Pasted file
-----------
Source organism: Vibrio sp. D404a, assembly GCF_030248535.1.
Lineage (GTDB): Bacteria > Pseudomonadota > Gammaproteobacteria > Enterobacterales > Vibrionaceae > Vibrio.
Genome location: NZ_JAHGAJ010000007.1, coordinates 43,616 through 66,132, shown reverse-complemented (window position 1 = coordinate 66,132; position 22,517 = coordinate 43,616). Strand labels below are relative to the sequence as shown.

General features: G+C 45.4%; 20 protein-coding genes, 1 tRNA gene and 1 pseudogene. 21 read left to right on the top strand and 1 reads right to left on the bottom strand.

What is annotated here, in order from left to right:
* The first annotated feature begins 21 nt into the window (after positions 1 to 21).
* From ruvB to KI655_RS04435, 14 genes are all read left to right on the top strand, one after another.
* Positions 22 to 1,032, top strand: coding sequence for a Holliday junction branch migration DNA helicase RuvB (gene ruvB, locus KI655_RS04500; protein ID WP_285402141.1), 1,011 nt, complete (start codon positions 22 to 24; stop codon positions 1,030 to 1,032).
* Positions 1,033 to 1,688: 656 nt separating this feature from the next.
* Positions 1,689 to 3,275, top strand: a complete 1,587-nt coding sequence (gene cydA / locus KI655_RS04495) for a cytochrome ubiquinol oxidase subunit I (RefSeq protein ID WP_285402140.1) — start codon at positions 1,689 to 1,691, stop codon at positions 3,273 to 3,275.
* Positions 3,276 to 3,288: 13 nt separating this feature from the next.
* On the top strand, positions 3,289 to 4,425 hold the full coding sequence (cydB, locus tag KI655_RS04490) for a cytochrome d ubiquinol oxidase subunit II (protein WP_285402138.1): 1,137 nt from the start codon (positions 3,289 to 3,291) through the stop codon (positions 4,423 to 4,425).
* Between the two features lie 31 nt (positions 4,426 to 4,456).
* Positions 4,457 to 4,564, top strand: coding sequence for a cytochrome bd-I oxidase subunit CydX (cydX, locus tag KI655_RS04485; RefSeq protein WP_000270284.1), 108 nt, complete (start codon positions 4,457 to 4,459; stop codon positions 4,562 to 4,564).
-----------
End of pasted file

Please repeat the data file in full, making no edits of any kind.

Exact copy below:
Source organism: Vibrio sp. D404a, assembly GCF_030248535.1.
Lineage (GTDB): Bacteria > Pseudomonadota > Gammaproteobacteria > Enterobacterales > Vibrionaceae > Vibrio.
Genome location: NZ_JAHGAJ010000007.1, coordinates 43,616 through 66,132, shown reverse-complemented (window position 1 = coordinate 66,132; position 22,517 = coordinate 43,616). Strand labels below are relative to the sequence as shown.

General features: G+C 45.4%; 20 protein-coding genes, 1 tRNA gene and 1 pseudogene. 21 read left to right on the top strand and 1 reads right to left on the bottom strand.

What is annotated here, in order from left to right:
* The first annotated feature begins 21 nt into the window (after positions 1 to 21).
* From ruvB to KI655_RS04435, 14 genes are all read left to right on the top strand, one after another.
* Positions 22 to 1,032, top strand: coding sequence for a Holliday junction branch migration DNA helicase RuvB (gene ruvB, locus KI655_RS04500; protein ID WP_285402141.1), 1,011 nt, complete (start codon positions 22 to 24; stop codon positions 1,030 to 1,032).
* Positions 1,033 to 1,688: 656 nt separating this feature from the next.
* Positions 1,689 to 3,275, top strand: a complete 1,587-nt coding sequence (gene cydA / locus KI655_RS04495) for a cytochrome ubiquinol oxidase subunit I (RefSeq protein ID WP_285402140.1) — start codon at positions 1,689 to 1,691, stop codon at positions 3,273 to 3,275.
* Positions 3,276 to 3,288: 13 nt separating this feature from the next.
* On the top strand, positions 3,289 to 4,425 hold the full coding sequence (cydB, locus tag KI655_RS04490) for a cytochrome d ubiquinol oxidase subunit II (protein WP_285402138.1): 1,137 nt from the start codon (positions 3,289 to 3,291) through the stop codon (positions 4,423 to 4,425).
* Between the two features lie 31 nt (positions 4,426 to 4,456).
* Positions 4,457 to 4,564, top strand: coding sequence for a cytochrome bd-I oxidase subunit CydX (cydX, locus tag KI655_RS04485; RefSeq protein WP_000270284.1), 108 nt, complete (start codon positions 4,457 to 4,459; stop codon positions 4,562 to 4,564).